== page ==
Paul Simon Peels Back the Years
“It takes me back to ‘Still Crazy After All These Years,’” he says of new LP
When Paul Simon began working on a new batch of songs early last year, he flashed back to his previous disc, 2006’s Surprise ”“ and realised his favourite part of that sonically dense collaboration with Brian Eno was one melodic chord sequence. “I said, ”˜That’s the part I liked the best out of all of it,’” he recalls, “”˜so maybe I’ll go and do a thing I haven’t done in 20-odd years, which is sit in a room and write.’”
Setting up in a cottage next to his house in Connecticut, Simon began crafting songs built around what he calls “interesting harmony and structure” instead of beats, as he’s done for the past 25 years. Those songs will emerge in April, on Simon’s 12th studio album, So Beautiful Or So What. “Since Graceland, I’ve always made the record based on either making the tracks or the percussion first,” he says. “This time, the stimuli was a guitar in my lap. That takes me back to ”˜Still Crazy After All These Years’ or ”˜Something So Right,’ those more complicated ballads.”
Working with producer Phil Ramone, who recorded Simon’s classic Seventies albums, he began casually cutting the songs in the cottage, which houses all of Simon’s guitars and home-recording gear. The resulting “meticulous demos,” in Simon’s words, form a standout disc that blends the emotional and musical directness of his early solo LPs with a surprising dose of social commentary. ”˜Love and Hard Times’ and ”˜Questions for the Angels’ are luminous story-songs about people searching for meaning in a confused world (the latter mentions Jay-Z); other tunes reference a nephew serving in Iraq (the deceptively bouncy single ”˜Getting Ready for Christmas Day’), Martin Luther King Jr’s assassination (the jittery title track), and a Vietnam vet working at a car wash (”˜Rewrite’). “I don’t set out with a message,” Simon says. “It just comes out that way.”
Throughout the album, the focus stays on Simon’s intricate guitar chords and still-supple voice (at 69, he says he no longer smokes or drinks, and he even quit coffee). But in keeping with Simon’s musical eclecticism, he and Ramone spent more than a year tinkering with the tracks with a small team of collaborators including longtime Simon guitarist Vincent Nguini and world-music percussionist Steve Shehan, who has worked with Bob Dylan and Peter Gabriel. Doyle Lawson and Quicksilver’s Indian percussion and Southern-gospel harmonies were added onto ”˜Dazzling Blue.’ Elsewhere, Simon’s wife, Edie Brickell, and teenage daughter Lulu contributed harmonies.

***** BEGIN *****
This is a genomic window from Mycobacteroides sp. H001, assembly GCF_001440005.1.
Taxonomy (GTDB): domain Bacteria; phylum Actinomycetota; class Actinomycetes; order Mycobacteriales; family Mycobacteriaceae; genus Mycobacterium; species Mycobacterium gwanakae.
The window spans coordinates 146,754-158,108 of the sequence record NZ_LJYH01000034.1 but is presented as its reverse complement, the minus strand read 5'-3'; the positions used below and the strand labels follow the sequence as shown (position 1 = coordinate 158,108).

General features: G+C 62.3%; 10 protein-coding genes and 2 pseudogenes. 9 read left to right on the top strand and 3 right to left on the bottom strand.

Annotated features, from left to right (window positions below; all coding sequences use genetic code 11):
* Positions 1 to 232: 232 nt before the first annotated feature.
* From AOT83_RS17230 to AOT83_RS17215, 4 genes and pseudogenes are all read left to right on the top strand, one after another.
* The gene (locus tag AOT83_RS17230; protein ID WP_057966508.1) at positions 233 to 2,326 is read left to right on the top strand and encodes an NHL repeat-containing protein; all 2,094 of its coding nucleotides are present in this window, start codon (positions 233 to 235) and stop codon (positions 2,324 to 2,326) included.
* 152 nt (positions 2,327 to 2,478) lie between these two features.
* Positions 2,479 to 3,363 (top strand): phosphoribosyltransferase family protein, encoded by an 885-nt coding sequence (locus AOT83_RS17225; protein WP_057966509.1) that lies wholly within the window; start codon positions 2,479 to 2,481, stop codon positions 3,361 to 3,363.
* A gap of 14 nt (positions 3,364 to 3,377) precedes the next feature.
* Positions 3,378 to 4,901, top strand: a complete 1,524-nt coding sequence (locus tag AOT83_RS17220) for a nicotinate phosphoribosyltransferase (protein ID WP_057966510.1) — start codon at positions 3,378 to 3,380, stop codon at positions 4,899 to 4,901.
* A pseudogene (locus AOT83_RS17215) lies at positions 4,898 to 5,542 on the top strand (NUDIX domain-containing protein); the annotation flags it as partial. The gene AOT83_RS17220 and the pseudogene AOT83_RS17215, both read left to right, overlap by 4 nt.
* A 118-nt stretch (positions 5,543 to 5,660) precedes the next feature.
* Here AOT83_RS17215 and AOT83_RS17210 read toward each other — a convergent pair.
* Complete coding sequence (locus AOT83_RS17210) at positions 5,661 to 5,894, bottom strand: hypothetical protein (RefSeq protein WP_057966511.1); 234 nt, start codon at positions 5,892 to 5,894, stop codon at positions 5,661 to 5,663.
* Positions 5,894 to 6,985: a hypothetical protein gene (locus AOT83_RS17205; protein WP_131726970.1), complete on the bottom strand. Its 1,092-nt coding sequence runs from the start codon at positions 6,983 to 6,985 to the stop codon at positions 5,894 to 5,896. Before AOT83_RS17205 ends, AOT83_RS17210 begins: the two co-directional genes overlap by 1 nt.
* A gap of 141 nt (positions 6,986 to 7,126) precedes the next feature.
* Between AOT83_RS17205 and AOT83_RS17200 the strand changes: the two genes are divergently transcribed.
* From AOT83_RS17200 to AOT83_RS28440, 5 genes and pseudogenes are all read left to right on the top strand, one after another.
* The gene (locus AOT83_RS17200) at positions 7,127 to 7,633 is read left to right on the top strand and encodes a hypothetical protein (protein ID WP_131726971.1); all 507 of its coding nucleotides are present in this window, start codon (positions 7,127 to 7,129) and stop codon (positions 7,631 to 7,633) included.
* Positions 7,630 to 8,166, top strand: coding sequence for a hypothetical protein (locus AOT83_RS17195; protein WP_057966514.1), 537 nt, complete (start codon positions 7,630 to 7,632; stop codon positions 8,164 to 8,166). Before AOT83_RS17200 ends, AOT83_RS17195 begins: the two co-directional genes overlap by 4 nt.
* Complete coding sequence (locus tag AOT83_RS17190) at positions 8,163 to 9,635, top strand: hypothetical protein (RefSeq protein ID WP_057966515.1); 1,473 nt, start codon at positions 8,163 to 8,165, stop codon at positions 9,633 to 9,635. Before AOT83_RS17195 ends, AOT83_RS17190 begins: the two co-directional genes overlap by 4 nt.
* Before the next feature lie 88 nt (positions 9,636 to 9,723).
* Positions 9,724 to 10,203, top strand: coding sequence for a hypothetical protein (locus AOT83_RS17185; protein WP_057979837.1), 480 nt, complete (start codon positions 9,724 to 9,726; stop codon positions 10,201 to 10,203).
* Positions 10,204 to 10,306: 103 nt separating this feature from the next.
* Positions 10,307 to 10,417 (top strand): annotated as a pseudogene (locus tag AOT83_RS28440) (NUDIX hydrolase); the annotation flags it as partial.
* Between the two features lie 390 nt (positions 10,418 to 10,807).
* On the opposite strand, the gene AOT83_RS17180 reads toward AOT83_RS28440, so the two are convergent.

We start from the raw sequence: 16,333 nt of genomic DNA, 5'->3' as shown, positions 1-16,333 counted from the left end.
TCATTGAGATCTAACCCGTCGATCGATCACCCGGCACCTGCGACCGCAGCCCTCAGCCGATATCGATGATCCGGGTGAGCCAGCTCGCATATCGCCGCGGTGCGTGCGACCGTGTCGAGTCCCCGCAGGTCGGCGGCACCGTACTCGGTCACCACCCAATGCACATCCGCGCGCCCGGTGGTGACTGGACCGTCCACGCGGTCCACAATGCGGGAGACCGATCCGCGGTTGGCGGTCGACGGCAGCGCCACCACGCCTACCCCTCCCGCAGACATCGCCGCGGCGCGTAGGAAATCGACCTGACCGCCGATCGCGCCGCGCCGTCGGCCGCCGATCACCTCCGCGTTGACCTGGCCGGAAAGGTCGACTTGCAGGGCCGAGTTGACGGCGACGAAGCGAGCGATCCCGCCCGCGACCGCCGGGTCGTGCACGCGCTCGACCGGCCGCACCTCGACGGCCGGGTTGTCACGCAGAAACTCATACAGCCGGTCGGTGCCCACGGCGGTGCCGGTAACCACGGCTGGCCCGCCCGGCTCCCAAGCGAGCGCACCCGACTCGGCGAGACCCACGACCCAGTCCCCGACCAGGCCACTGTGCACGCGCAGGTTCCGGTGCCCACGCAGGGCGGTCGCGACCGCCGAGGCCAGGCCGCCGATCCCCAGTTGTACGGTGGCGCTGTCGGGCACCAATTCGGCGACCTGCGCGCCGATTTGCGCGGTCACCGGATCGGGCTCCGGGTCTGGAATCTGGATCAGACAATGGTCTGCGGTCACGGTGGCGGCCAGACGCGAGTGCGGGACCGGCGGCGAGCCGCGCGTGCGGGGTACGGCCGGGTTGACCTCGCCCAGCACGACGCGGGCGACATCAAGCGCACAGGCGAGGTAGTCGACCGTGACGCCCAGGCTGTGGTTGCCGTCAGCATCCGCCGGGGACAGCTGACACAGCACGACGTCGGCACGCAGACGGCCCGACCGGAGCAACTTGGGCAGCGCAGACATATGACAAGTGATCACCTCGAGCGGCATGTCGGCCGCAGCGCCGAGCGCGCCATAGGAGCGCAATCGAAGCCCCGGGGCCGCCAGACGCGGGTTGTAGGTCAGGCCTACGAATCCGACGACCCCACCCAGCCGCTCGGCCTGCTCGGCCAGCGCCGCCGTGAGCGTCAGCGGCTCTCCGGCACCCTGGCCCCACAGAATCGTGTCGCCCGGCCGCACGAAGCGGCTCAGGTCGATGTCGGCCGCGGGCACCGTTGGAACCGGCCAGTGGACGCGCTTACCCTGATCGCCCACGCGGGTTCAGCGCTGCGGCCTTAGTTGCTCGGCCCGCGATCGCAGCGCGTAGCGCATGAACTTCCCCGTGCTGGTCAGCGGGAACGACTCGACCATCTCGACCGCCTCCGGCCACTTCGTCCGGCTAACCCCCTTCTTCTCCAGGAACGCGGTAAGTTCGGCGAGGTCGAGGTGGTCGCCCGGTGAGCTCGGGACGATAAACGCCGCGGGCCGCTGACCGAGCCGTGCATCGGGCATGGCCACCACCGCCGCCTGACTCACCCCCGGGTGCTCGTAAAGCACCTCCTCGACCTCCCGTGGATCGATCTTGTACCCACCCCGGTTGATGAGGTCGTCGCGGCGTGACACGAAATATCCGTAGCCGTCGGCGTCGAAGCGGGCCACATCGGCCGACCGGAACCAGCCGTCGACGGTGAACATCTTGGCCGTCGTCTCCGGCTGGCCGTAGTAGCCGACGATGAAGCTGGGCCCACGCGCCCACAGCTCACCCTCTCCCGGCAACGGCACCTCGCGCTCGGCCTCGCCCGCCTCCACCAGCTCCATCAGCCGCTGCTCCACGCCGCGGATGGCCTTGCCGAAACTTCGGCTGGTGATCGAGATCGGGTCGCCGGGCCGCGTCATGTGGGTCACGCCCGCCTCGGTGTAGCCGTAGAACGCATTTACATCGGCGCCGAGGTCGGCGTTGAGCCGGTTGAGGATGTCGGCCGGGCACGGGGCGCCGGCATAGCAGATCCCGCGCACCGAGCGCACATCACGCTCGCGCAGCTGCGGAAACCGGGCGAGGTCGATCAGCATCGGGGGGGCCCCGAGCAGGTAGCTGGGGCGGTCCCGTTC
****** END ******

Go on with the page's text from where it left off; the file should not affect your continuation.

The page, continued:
The lyrically and musically complex ”˜Love and Hard Times,’ which opens with Simon’s voice and piano and ends with a swelling string section, took more than a year to complete. Simon even dabbled in sampling for the first time, incorporating a bit of a Sonny Terry harmonica part in ”˜Love Is Eternal Sacred Light.’ “From working with Paul in the past, we all got to learn that just because something is great at that moment doesn’t mean it’s going to last,” Ramone says. “But what I love about working with Paul is that no doors are closed ”“ none. Adventure is OK with him.”
The album reminds Simon of his first, sparsely produced solo disc, 1972’s Paul Simon, which has been rediscovered in indie-rock circles: Spoon and Grizzly Bear have both covered songs from it, and Vampire Weekend’s Ezra Koenig just cut ”˜Papa Hobo’ for the soundtrack to an upcoming Uma Thurman film, Ceremony.
Grizzly Bear drummer Chris Bear, whose band joined Simon at a Brooklyn Academy of Music show in 2009, pitched in on the new LP with a few electronic drum parts. “It seems quite natural to me,” Simon says about being embraced by the new generation of indie-rock acts. “There’s always a fascination with returning to songwriting. In a way, my record sounds like an indie record.”
Simon himself is now an indie act: After 30 years with Warner Bros, he self-financed the sessions for So Beautiful and then inked a deal with Concord Music Group. To promote the disc, Simon is gearing up for spring and summer shows that he hopes will include rarely heard songs such as ”˜Peace Like a River’ (from Paul Simon) and ”˜Crazy Love Vol II’ (Graceland). In the meantime, Simon and Art Garfunkel’s recently cancelled summer tour is still off the table, due to Garfunkel’s ongoing recovery from vocal-cord paresis. “I’d like to sing with Artie one more time, but that’s down the road,” Simon says. “I’m focussed on this album and this band. It’s my kind of rock & roll.”